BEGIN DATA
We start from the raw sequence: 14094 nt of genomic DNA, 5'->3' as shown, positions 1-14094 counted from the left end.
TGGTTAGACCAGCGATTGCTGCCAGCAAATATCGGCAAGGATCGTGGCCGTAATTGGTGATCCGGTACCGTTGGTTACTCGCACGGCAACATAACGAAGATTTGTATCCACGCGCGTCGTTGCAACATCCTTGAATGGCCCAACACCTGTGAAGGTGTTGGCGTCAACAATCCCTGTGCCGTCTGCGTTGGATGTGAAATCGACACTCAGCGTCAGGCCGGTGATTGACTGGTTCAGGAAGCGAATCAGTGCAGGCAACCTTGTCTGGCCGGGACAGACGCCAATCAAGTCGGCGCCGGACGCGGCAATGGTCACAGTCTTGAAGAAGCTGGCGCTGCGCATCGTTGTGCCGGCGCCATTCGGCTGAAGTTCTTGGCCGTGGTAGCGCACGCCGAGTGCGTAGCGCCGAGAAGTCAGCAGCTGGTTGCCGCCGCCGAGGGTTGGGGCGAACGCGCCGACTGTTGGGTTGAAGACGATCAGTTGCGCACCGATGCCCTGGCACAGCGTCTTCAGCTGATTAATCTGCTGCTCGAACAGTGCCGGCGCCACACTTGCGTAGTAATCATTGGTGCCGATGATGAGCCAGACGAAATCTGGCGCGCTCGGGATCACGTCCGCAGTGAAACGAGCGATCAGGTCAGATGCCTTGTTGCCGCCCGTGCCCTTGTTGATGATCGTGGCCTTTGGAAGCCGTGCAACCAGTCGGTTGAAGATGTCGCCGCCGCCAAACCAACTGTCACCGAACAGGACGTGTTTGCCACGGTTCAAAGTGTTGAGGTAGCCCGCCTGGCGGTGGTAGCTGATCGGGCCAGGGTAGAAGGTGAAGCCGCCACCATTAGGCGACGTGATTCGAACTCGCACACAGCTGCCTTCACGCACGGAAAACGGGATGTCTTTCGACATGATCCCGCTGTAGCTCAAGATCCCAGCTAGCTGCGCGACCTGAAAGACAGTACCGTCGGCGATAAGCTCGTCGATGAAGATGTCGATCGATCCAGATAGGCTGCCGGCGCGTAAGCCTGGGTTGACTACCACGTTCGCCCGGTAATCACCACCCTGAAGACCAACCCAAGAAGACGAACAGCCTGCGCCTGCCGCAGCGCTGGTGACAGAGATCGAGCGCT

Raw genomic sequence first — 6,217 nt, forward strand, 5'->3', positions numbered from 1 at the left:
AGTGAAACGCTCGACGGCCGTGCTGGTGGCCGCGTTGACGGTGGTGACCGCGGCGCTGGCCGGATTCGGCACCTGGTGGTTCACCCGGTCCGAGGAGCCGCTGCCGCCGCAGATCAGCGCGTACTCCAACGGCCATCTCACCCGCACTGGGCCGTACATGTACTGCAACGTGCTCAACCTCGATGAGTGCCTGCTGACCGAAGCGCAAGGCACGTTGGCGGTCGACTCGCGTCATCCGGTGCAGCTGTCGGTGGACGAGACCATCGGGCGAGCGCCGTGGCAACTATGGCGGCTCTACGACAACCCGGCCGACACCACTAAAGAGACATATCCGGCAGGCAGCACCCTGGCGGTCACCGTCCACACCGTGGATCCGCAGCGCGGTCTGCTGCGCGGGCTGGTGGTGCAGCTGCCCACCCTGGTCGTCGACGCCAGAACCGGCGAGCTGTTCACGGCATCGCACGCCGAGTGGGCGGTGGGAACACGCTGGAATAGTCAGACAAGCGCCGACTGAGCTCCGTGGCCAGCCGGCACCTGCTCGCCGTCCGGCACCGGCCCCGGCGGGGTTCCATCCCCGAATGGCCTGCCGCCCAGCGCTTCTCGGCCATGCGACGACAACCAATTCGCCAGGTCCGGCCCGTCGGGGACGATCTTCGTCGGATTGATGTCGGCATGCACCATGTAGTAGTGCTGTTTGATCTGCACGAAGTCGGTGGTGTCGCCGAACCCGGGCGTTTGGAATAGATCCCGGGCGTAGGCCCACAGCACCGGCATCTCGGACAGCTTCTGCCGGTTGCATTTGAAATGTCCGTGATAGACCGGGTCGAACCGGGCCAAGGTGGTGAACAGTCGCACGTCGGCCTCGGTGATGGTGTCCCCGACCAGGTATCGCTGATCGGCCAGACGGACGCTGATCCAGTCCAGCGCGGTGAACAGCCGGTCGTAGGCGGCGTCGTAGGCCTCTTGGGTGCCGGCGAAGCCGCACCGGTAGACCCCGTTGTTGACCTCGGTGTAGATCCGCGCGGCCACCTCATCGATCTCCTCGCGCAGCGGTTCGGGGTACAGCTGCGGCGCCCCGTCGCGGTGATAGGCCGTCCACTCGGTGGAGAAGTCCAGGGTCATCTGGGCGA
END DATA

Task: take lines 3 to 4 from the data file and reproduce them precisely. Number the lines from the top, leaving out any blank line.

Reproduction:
Raw genomic sequence first — 6,217 nt, forward strand, 5'->3', positions numbered from 1 at the left:
AGTGAAACGCTCGACGGCCGTGCTGGTGGCCGCGTTGACGGTGGTGACCGCGGCGCTGGCCGGATTCGGCACCTGGTGGTTCACCCGGTCCGAGGAGCCGCTGCCGCCGCAGATCAGCGCGTACTCCAACGGCCATCTCACCCGCACTGGGCCGTACATGTACTGCAACGTGCTCAACCTCGATGAGTGCCTGCTGACCGAAGCGCAAGGCACGTTGGCGGTCGACTCGCGTCATCCGGTGCAGCTGTCGGTGGACGAGACCATCGGGCGAGCGCCGTGGCAACTATGGCGGCTCTACGACAACCCGGCCGACACCACTAAAGAGACATATCCGGCAGGCAGCACCCTGGCGGTCACCGTCCACACCGTGGATCCGCAGCGCGGTCTGCTGCGCGGGCTGGTGGTGCAGCTGCCCACCCTGGTCGTCGACGCCAGAACCGGCGAGCTGTTCACGGCATCGCACGCCGAGTGGGCGGTGGGAACACGCTGGAATAGTCAGACAAGCGCCGACTGAGCTCCGTGGCCAGCCGGCACCTGCTCGCCGTCCGGCACCGGCCCCGGCGGGGTTCCATCCCCGAATGGCCTGCCGCCCAGCGCTTCTCGGCCATGCGACGACAACCAATTCGCCAGGTCCGGCCCGTCGGGGACGATCTTCGTCGGATTGATGTCGGCATGCACCATGTAGTAGTGCTGTTTGATCTGCACGAAGTCGGTGGTGTCGCCGAACCCGGGCGTTTGGAATAGATCCCGGGCGTAGGCCCACAGCACCGGCATCTCGGACAGCTTCTGCCGGTTGCATTTGAAATGTCCGTGATAGACCGGGTCGAACCGGGCCAAGGTGGTGAACAGTCGCACGTCGGCCTCGGTGATGGTGTCCCCGACCAGGTATCGCTGATCGGCCAGACGGACGCTGATCCAGTCCAGCGCGGTGAACAGCCGGTCGTAGGCGGCGTCGTAGGCCTCTTGGGTGCCGGCGAAGCCGCACCGGTAGACCCCGTTGTTGACCTCGGTGTAGATCCGCGCGGCCACCTCATCGATCTCCTCGCGCAGCGGTTCGGGGTACAGCTGCGGCGCCCCGTCGCGGTGATAGGCCGTCCACTCGGTGGAGAAGTCCAGGGTCATCTGGGCGA